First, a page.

If ISIS seeks to expand its would-be caliphate, it will move further into the Levant. Given the military might of Israel and Jordan, it seems unlikely that ISIS would target those countries, as well as Palestine. That leaves Lebanon as the Levantine nation most likely to be challenged by ISIS.
The current protests in both Lebanon and Iraq indicate that the era of sectarian conflict is potentially taking a backseat for more unified nationalistic demonstrations.
It was a stroke of genius that Lebanon's young protesters named their movement "You Stink". In just two words, they captured both the essence of their country's immediate crisis over uncollected garbage and its longer-term structural problems.
North Korea has been off the terror list since 2008, when the DPRK agreed to disclose information about its nuclear weapons inventory. However, the decision to remove North Korea was more reflective of the obsolete nature of Washington's terrorism blacklist than a genuine improvement in North Korea's conduct.
The debate over President Obama's Iran nuclear deal has grown increasingly bitter inside the Beltway. The acrimony is unavoidable, and not just because of the hyper-partisanship that is ripping Washington apart from within.
The region's new-found energy wealth may ultimately contribute to the lessening of Europe's energy dependence to Russia. At the same time, the possibility of friction and conflict over these resources among regional actors cannot be discounted.
I'm not new to media comments that go over the top, especially when it happens on the BBC in regard to Israel-related matters. Much has already been written on the topic and it's not for me to rehash it here. But your words were ill-informed at best, malicious at worst.
While reports maintain that Hezbollah is currently winning the decisive battle in Qalamoun, on the Lebanese eastern border, analysts believe they are showing signs of being stretched thin. Against this backdrop, there are several indications that Israel may take the opportunity to conduct a preemptive surprise attack.
The political capital invested by the Obama administration and the Rouhani government gives us good reasons to be not only "cautiously optimistic" but "optimistic" regarding the Iranian nuclear crisis.
BEIRUT -- Saudi Arabia and its allies effectively wanted to inject hydraulic fracturing fluid (radical Salafists) into eastern Syria in order to fracture the bridge between Iran and its Arab allies. But at what cost?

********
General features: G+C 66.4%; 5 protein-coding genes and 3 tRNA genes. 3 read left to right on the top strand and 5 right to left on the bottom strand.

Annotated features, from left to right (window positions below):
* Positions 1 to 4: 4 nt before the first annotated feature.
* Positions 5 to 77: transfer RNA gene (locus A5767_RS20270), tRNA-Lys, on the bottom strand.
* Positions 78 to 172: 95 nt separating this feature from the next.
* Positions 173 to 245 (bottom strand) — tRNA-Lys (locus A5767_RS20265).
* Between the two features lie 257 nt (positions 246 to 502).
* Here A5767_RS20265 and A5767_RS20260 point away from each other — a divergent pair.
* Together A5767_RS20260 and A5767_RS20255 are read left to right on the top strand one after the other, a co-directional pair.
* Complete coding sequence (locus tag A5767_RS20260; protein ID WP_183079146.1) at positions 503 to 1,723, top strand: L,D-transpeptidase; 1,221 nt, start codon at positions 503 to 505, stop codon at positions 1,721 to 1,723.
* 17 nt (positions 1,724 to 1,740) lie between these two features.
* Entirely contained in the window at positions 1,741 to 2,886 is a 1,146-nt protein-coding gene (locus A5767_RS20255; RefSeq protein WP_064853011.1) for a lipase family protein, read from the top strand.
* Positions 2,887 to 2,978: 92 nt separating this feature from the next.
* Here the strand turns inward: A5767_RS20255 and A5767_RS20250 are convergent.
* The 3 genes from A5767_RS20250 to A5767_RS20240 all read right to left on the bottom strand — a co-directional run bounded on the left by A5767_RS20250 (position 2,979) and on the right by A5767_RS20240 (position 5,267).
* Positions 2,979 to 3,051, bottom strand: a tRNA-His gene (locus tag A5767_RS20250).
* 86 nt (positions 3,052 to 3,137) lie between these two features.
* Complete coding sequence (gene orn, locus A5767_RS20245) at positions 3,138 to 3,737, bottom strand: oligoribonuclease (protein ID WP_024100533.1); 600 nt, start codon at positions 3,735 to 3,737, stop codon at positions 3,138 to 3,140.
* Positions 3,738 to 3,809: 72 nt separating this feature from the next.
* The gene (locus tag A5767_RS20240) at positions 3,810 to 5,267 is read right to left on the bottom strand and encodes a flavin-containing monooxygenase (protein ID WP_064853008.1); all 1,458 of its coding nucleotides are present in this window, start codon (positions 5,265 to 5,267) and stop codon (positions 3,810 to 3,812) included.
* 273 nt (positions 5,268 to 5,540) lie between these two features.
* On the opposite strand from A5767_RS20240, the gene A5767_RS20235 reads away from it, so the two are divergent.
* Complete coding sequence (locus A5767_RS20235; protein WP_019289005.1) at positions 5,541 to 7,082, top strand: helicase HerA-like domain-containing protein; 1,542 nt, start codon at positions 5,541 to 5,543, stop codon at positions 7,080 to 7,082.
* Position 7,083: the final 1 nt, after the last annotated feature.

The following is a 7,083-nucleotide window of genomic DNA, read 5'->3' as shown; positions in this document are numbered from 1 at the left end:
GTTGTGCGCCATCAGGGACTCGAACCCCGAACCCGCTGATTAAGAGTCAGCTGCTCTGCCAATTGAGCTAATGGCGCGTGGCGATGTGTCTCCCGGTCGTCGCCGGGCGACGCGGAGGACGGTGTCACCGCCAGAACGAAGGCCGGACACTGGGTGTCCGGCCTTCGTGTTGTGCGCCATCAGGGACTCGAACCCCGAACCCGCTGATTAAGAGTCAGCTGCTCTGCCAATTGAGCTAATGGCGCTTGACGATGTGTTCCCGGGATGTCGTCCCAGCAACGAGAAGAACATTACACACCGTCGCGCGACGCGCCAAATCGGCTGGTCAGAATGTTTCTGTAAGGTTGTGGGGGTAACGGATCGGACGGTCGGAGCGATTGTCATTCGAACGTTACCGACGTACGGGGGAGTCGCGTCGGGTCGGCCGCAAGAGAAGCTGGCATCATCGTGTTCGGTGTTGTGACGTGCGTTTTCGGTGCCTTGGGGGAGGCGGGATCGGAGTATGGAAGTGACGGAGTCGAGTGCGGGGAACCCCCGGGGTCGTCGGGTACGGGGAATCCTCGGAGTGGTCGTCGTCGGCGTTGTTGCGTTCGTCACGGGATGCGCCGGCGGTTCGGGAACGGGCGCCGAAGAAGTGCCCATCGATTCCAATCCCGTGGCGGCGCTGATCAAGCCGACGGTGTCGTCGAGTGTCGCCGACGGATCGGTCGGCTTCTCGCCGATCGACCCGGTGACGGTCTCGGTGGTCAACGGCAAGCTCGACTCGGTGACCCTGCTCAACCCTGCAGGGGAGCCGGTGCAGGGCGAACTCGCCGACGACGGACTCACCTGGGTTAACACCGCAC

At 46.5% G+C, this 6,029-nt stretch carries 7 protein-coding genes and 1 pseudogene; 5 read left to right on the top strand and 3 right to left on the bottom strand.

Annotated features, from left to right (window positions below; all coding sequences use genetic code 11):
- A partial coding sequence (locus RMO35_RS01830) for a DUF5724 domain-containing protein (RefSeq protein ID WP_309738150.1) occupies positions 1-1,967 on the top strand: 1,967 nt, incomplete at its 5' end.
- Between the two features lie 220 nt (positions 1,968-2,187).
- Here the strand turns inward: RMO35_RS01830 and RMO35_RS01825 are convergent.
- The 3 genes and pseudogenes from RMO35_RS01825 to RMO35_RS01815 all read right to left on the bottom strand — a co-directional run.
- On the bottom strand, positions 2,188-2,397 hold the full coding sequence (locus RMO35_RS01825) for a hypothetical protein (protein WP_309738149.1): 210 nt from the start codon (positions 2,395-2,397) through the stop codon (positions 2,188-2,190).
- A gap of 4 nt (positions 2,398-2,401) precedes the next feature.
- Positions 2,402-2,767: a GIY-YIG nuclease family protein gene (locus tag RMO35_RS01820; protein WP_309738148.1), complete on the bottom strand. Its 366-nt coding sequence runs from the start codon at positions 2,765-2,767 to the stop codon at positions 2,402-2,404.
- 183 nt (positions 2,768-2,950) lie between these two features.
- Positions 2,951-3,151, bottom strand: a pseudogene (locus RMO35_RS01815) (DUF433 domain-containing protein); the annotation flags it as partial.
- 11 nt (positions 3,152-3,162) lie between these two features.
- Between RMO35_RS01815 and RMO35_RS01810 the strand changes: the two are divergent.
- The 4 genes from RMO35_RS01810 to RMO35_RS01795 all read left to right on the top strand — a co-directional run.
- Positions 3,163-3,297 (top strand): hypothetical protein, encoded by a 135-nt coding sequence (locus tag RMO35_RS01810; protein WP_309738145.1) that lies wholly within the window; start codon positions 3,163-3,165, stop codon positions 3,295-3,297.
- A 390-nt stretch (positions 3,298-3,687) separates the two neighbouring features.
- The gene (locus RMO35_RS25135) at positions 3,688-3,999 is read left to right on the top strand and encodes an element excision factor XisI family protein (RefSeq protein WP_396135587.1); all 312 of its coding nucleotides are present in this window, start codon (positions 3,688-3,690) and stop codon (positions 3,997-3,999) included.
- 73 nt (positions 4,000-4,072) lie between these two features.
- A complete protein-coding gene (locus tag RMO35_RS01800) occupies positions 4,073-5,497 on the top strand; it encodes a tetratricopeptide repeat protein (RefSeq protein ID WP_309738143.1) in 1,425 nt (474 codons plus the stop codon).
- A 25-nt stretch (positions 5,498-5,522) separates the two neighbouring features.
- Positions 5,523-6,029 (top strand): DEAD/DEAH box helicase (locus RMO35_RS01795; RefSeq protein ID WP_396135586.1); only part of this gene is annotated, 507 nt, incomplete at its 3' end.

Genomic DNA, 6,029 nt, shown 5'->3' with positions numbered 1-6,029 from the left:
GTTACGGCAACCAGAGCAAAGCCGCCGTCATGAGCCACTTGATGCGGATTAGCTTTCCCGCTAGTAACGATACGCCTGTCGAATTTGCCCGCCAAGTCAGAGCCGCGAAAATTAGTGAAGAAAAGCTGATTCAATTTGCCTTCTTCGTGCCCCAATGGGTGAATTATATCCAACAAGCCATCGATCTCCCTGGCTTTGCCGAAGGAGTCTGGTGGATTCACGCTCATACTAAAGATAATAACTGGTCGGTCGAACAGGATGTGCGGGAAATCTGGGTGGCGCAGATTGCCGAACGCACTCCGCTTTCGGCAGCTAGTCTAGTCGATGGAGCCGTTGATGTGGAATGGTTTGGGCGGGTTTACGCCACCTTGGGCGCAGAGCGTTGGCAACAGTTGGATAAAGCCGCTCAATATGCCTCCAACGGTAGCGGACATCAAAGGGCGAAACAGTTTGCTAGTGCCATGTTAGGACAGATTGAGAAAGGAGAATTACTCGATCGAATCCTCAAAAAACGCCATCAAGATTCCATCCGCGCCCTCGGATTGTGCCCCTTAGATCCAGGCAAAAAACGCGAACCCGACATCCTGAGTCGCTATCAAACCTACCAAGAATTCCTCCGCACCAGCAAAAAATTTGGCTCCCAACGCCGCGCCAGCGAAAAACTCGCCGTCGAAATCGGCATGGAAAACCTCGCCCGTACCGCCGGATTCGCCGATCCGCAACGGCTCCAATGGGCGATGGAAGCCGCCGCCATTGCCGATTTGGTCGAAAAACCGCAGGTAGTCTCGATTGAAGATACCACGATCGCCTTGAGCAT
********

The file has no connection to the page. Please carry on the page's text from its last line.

Arguments against the pending nuclear deal with Iran -- from claiming that the deal is a capitulation to Iran to the notion that it is unacceptable to make a deal with a regime like that in Tehran -- have not sufficiently resonated with the public to kill the agreement. This has caused some disarray in the opposition camp. Indeed, if you are in that camp right now, it is reasonable to expect that the search is not for a new argument but for a game changing development: an event so powerful it shifts the momentum in Congress back to AIPAC, Netanyahu, Saudi Arabia and the other opponents of a nuclear deal. Arguably, a military confrontation between Israel and Hezbollah this summer could fit that bill.
It's a rare and remarkable event when a government broadcasts ahead of time its intent to commit war crimes. Yet that's just what senior Israeli military officials recently did in the pages of The New York Times.
Courting Arab leaders precisely as they undermine U.S. objectives gets it almost exactly backward. America's failures, under both Barack Obama and George W. Bush, stem from its unwillingness to break with allies taking actions that will result in disaster.
When it comes to this White House's much-maligned Middle East policy the chickens are coming home to roost as their eggs crash onto President Obama's ...
In a new video posted online, Nusra Front militants announced the formation of a 'Jaish al-Fateh' branch in the Qalamoun region. Jaish al-Fateh (Army of Conquest) is the same rebel alliance which has scored numerous victories in recent weeks against the Assad regime in northern Syria's Idlib Province.
The regional response in March 2015, to the advance of Iranian-backed Shia Houthis on the Southern Port of Aden in Yemen exposed two very revealing components of Middle Eastern geo-politics.